By Karen Polich

Restoration is simply part of life and cannot be avoided. Much of our lives will be spent restoring someone or something. Pastor Michael Cook continued his sermon series Restore. Read Nehemiah 4 and listen to the podcast here.

Nehemiah came to Jerusalem on a mission, but his effort was not without challenges. There were those who did not want restoration. Restoring Jerusalem would jeopardize the authority of those who benefited from the rubble. The workers who were committed to restoring Jerusalem found that the situation was increasingly complicated. What did they do?

They prayed, then did all they could do, leaving the struggle to God. They persevered.

What can we learn from Nehemiah that speaks into our own lives? Pastor Cook explored 4 questions in the process of restoration.

  1. Who hurt you?

What are you going to do with the pain? The process can quickly become complicated. How we handle the hurt of betrayal, embarrassment or ridicule impacts restoration. You can hear “the sting” in Nehemiah’s prayer in Nehemiah 4: 4-5. He pours the hurt out to God.  We too often think about the revenge we would like instead of giving the pain over to God. Romans 12:19, Do not take revenge, my dear friends, but leave room for God’s wrath, for it is written: ‘It is mine to avenge; I will repay,’ says the Lord. 

  1. Are you in the beginning, middle or end stage of restoration?

The beginning stage is new and exciting, there’s adrenaline but it carries you only so far. In the end, there’s a second wind that helps you push through. It’s the middle that can be most difficult. The middle stage is where you realize that it isn’t going to be easy. The rubble doesn’t increase, but it can sure feel like it has.

  1. Where are you in the greatest danger?

Are you trying to restore too much at once? Step back and ask yourself where the greatest danger is. Decide that you will restore that first before working on any other area.

  1. Who are you fighting for?

Nehemiah never asked anyone to fight for themselves, he asked them to fight for those around them. He understood that retreat would be difficult if the fight was for someone else. When you fight the battle for those beyond yourself, that perseverance will bring courage.

How are you handling restoration in your life today? Have you moved from the grief of your situation into the active choice of restoring what has been broken?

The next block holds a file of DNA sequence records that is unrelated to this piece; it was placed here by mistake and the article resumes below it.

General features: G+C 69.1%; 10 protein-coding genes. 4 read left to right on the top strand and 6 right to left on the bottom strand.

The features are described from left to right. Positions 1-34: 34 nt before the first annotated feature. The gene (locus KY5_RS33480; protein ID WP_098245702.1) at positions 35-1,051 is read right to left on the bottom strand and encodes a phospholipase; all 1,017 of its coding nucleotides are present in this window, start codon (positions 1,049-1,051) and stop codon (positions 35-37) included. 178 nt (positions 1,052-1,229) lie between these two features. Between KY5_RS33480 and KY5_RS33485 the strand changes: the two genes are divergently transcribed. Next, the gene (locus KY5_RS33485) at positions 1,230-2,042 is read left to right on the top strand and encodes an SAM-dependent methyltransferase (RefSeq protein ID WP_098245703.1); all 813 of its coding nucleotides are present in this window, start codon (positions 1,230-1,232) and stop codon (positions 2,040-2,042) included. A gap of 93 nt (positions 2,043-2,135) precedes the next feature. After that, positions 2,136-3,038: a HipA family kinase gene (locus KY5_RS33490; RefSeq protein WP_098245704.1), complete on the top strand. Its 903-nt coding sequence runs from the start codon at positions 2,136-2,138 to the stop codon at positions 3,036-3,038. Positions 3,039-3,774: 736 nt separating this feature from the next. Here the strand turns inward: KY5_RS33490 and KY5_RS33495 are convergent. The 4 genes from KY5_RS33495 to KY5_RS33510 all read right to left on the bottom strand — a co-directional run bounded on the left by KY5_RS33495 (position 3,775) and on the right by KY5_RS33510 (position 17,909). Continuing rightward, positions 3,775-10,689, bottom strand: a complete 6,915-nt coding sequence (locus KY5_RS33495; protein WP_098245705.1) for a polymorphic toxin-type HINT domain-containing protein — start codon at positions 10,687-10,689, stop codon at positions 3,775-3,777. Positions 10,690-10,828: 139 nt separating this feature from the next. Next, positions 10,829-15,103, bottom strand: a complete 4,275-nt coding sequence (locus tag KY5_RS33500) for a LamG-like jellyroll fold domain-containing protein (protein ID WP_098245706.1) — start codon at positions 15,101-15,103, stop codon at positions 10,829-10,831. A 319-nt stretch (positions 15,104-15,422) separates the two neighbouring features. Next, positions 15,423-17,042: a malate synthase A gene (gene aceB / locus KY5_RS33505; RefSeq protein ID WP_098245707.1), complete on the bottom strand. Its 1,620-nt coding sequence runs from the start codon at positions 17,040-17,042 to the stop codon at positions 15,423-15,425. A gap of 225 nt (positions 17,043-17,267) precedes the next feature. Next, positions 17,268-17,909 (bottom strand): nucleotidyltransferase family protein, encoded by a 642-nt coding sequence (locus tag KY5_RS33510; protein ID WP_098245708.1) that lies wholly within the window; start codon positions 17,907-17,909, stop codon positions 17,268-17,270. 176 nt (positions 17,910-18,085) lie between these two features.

The choices you are making today are going to impact those around you now as well as in the future. The choices of today will build the legacy of generations to come.

Perseverance through restoration will bring blessings downstream.

Are you ready to ask God to join you in the restoration today?




Beginning Steps

By: Karen Polich

Last week Pastor Michael Cook looked at Nehemiah and his anguish. He was in mourning, fully in the “Kleenex phase”. Now, we watch Nehemiah moving into the “cup phase”. This is the defining moment. The grieving is over; he is leaving it behind. Read Nehemiah 2: 110. Listen to the Restore sermon series podcast here.

The idea of restoration suggests something is wrong. A significant loss has occurred. With it, we lose other things. We may lose our ability to trust others. We lose our next step, or we lose people.

What about in your life? What about my life? Are you and I moving forward towards restoration? If not, we risk getting stuck. We cannot rebuild anything when we can’t move forward. Nehemiah recognized this and made a courageous move in revealing his anguish to the king.

The concept of loss is deeply personal. How long should it take to be ready to move forward? Losing a loved one doesn’t invoke the same sense of loss as losing a job. Both are painful, but they are not the same. What a complex issue! Understand that in the complexity of this, there is no simple answer to how it will look when we experience loss and are ready for restoration. When we find ourselves at the extreme of either no grief, or stuck in grief, this should cause concern.

These four steps will help us as we move forward:

1. Embrace uncertainty. We can’t plan everything. If we aren’t willing to move forward despite the unknown, we will never move forward.
2. Acknowledge fear. It is difficult. We can acknowledge fear without allowing it to paralyze us. It is huge to advance and not regress in the fear. Your sadness and hurt will not rebuild anything.
3. Anticipate God’s favor. We often forget this lesson. Always anticipate God doing something amazing. Communicate this with your life, your heart and your actions. God has His majestic Hand on the situation.
4. Expect complications. We all have people like this in our lives (Nehemiah 2:10). Complications will try to derail everything you are doing.

Condensed into one word moving forward equates to: COURAGE.

Joshua 1:9, Have I not commanded you? Be strong and courageous. Do not be afraid; do not be discouraged, for the Lord your God will be with you wherever you go.

Are you ready to take the beginning steps of restoration? Embrace courage and let God do something amazing.